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(ENTERED IN STATIONERS' HALL.]

Printed by Oliver & Boyd, Tweeddale Court, High Street, Edinburgh.

PREFACE.

I CONSIDER it a privilege to be instrumental in bringing this volume of Discourses before the public. Their Author was long known and very highly esteemed in the west of Scotland, as a most faithful and successful minister of the Gospel of Christ. He committed nothing to the press except two or three Addresses to the young, which were printed for local distribution.

The Sermons which compose this volume were all prepared in the ordinary course of ministerial duty, without any view whatever to publication, and of course exhibit, in some degree, the imperfections that attach to all posthumous publications which the author himself has not prepared for the press. A very general desire was expressed, not only by the members of the flock over which he had long watched, but by many others who had been edified by his pulpit ministrations, to have some permanent memorial of one to whom they had often listened with interest and with profit; and it was to gratify this desire that the present volume has been prepared.

Dr Scott was possessed in an eminent degree of almost all those qualifications which render a minister of the Gospel a workman that needeth not to be ashamed, -excellent talents,-extensive information,—very high attainments in personal holiness,-a thorough knowledge of the Word of God,-sound and comprehensive views of Christian doctrine,-great practical acquaintance with the effects of the truth on the minds of men of different characters and in different circumstances, and much Christian wisdom in rightly dividing the word of truth, so as to make it bear most directly and successfully upon the minds of those whom he addressed.

I had not the happiness of knowing him until after he had been laid aside from the discharge of public duty, but it was my privilege for several years to act as his assistant, and to minister among his flock; and I can truly say of him, as Burnet did of Leighton, that “ I have the greatest veneration for his memory, and that I reckon my knowledge of him among the greatest blessings of my life, and for which I know I must give an account to God in the great day.” I had an opportunity of witnessing, and think it proper to bear testimony to, his singular freedom from those feelings, which, even among good men, sometimes disturb the cordial and affectionate harmony that ought to subsist between an aged pastor and his assistant and successor, his profound and lively interest in the spiritual welfare of his flock, manifested in every way that was practicable, and especially in habitual prayer that the blessing of God might rest upon

them, and his holy and magnanimous disregard of every thing but what might tend most to promote the glory of God in the salvation of their souls. From peculiar circumstances, he was placed in a situation in which he was called upon, after he had been laid aside from public duty, to choose between securing what he reckoned a pure dispensation of Christian truth to his flock, and the accomplishment of an object which must have been dear to his strongest natural affections, and he never hesitated which side to choose. He continued, while he lived, to act firmly and conscientiously, under the conviction that he was bound to have for his first object the spiritual welfare of the flock over which the Holy Ghost had made him overseer, whatever sacrifices this might require at his hand.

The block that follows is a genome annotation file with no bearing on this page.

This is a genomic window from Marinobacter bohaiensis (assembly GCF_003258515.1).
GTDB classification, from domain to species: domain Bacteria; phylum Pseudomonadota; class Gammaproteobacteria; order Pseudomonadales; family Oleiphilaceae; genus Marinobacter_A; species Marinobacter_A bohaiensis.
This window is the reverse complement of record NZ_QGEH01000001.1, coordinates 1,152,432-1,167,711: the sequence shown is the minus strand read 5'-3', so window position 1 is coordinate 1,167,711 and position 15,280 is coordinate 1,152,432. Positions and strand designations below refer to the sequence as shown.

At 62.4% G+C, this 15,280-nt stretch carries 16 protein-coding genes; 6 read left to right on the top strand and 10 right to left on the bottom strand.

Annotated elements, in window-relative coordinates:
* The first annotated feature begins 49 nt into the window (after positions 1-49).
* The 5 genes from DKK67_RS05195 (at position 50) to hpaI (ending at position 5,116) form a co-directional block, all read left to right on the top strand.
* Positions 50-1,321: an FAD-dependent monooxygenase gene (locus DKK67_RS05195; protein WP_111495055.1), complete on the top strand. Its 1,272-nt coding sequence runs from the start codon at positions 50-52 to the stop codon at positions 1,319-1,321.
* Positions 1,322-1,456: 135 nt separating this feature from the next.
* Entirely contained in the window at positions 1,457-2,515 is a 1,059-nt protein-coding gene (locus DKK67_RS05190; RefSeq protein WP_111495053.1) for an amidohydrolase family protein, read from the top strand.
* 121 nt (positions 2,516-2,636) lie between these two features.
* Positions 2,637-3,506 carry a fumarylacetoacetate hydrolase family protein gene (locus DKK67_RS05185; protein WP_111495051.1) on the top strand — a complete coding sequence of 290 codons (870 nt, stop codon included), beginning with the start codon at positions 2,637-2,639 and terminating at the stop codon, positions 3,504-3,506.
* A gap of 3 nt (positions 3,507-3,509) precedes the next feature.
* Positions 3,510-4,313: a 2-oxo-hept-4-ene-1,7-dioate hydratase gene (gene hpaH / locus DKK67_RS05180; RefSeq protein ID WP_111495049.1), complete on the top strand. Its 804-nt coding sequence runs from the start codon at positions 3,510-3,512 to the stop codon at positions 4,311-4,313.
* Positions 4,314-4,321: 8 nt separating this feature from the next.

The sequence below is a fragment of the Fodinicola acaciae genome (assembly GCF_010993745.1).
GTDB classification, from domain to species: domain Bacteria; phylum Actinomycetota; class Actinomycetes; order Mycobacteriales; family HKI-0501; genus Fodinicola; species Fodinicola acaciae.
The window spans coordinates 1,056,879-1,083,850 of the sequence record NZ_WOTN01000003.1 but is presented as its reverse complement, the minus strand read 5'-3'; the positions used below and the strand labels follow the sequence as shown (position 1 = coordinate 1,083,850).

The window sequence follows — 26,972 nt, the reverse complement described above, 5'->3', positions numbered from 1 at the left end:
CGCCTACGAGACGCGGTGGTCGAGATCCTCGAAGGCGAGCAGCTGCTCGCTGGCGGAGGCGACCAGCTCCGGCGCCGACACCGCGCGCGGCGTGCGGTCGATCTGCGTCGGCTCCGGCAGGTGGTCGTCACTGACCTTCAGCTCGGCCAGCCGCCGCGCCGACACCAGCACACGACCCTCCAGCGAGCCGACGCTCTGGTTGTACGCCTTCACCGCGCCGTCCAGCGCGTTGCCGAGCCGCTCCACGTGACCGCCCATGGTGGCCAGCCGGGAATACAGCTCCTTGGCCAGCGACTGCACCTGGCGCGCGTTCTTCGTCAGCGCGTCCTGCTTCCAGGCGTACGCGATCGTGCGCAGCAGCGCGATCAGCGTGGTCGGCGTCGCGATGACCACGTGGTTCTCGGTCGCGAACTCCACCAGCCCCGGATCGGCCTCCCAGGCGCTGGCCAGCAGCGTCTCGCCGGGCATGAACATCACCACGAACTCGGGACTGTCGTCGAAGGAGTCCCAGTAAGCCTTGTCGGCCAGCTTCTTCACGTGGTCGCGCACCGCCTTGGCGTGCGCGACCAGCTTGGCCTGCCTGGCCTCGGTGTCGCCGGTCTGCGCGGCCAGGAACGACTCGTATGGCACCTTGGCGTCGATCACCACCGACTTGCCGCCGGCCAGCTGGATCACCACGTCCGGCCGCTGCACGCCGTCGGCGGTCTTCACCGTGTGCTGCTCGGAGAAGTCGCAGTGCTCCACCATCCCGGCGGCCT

He had been subjected in the holy providence of God to a series of severe and painful afflictions, but these were certainly sanctified both to him and to his flock. He endured much hardship, as a good soldier of Christ Jesus, and in this

way was eminently qualified for doing the whole work of an Evangelist, and making full proof of his ministry, and especially for binding up the broken hearted, and comforting the mourners in Zion. In the very close of his life he was subjected, in consequence of divisions in his congregation, to a species of trial from which he had been previously exempted, as if his heavenly Master saw that he still needed something to wean him wholly from the world, to make him cease entirely from man whose breath is in his nostrils, and to commit himself and all his concerns unreservedly to Him who judgeth righteously. This painful trial he bore with his usual resignation and magnanimity, and no doubt experienced its sanctifying influence in preparing him fully for the rest which remaineth for the people of God.

From my ministerial connexion with those among whom he had long laboured, I can bear ample testimony to the success of his exertions in converting sinners, and in edifying the body of Christ ; and especially in impressing the minds of the young, and in guiding the views and comforting the hearts of those who were labouring under the pressure

of temporal or spiritual distress.

The Discourses contained in this volume are, I think, eminently fitted to be useful, especially to those who have been awakened to some sense of the importance of religion, but who have not yet formed clear and distinct views of the leading doctrines of the Gospel, and are involved in difficulties and anxiety about their spiritual condition ; and to those more advanced in the Christian life, who, amid the temptations and perplexities of the world, are desirous to walk circumspectly and in wisdom, and to adorn the doctrine of their God and Saviour in all things by a life and conversation becoming the Gospel.

The Rev. Dr Barr of Port-Glasgow has kindly furnished a Memoir of Dr Scott's life and professional character; while his son has given a short sketch of his father as he appeared in his private and domestic relations.

It may be added to the facts recorded in the Memoir, that in 1803 the University of Glasgow unanimously conferred

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